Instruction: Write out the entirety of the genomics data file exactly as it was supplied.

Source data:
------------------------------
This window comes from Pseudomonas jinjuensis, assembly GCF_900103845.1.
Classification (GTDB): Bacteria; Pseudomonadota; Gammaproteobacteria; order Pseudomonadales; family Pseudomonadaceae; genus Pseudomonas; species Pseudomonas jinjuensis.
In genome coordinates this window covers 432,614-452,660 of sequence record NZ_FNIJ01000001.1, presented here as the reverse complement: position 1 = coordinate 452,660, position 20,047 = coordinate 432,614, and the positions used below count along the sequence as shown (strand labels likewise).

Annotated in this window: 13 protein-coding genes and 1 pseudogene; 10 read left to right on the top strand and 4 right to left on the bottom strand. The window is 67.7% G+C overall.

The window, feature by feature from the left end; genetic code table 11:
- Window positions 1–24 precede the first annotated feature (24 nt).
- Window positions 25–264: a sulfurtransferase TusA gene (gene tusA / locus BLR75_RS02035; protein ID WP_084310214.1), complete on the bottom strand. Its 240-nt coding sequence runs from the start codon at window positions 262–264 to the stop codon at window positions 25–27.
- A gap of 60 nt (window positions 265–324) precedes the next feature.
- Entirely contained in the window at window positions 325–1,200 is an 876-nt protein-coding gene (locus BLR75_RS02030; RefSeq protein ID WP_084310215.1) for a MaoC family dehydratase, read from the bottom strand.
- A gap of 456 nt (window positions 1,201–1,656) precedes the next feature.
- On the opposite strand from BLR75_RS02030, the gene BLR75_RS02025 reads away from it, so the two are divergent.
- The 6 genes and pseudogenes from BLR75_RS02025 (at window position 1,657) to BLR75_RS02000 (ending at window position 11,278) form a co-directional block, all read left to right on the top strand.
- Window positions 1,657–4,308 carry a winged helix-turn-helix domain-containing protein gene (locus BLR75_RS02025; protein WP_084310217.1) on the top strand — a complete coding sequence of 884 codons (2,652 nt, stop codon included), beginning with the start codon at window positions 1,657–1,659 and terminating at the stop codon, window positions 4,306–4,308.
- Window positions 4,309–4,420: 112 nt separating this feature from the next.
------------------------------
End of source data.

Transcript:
This window comes from Pseudomonas jinjuensis, assembly GCF_900103845.1.
Classification (GTDB): Bacteria; Pseudomonadota; Gammaproteobacteria; order Pseudomonadales; family Pseudomonadaceae; genus Pseudomonas; species Pseudomonas jinjuensis.
In genome coordinates this window covers 432,614-452,660 of sequence record NZ_FNIJ01000001.1, presented here as the reverse complement: position 1 = coordinate 452,660, position 20,047 = coordinate 432,614, and the positions used below count along the sequence as shown (strand labels likewise).

Annotated in this window: 13 protein-coding genes and 1 pseudogene; 10 read left to right on the top strand and 4 right to left on the bottom strand. The window is 67.7% G+C overall.

The window, feature by feature from the left end; genetic code table 11:
- Window positions 1–24 precede the first annotated feature (24 nt).
- Window positions 25–264: a sulfurtransferase TusA gene (gene tusA / locus BLR75_RS02035; protein ID WP_084310214.1), complete on the bottom strand. Its 240-nt coding sequence runs from the start codon at window positions 262–264 to the stop codon at window positions 25–27.
- A gap of 60 nt (window positions 265–324) precedes the next feature.
- Entirely contained in the window at window positions 325–1,200 is an 876-nt protein-coding gene (locus BLR75_RS02030; RefSeq protein ID WP_084310215.1) for a MaoC family dehydratase, read from the bottom strand.
- A gap of 456 nt (window positions 1,201–1,656) precedes the next feature.
- On the opposite strand from BLR75_RS02030, the gene BLR75_RS02025 reads away from it, so the two are divergent.
- The 6 genes and pseudogenes from BLR75_RS02025 (at window position 1,657) to BLR75_RS02000 (ending at window position 11,278) form a co-directional block, all read left to right on the top strand.
- Window positions 1,657–4,308 carry a winged helix-turn-helix domain-containing protein gene (locus BLR75_RS02025; protein WP_084310217.1) on the top strand — a complete coding sequence of 884 codons (2,652 nt, stop codon included), beginning with the start codon at window positions 1,657–1,659 and terminating at the stop codon, window positions 4,306–4,308.
- Window positions 4,309–4,420: 112 nt separating this feature from the next.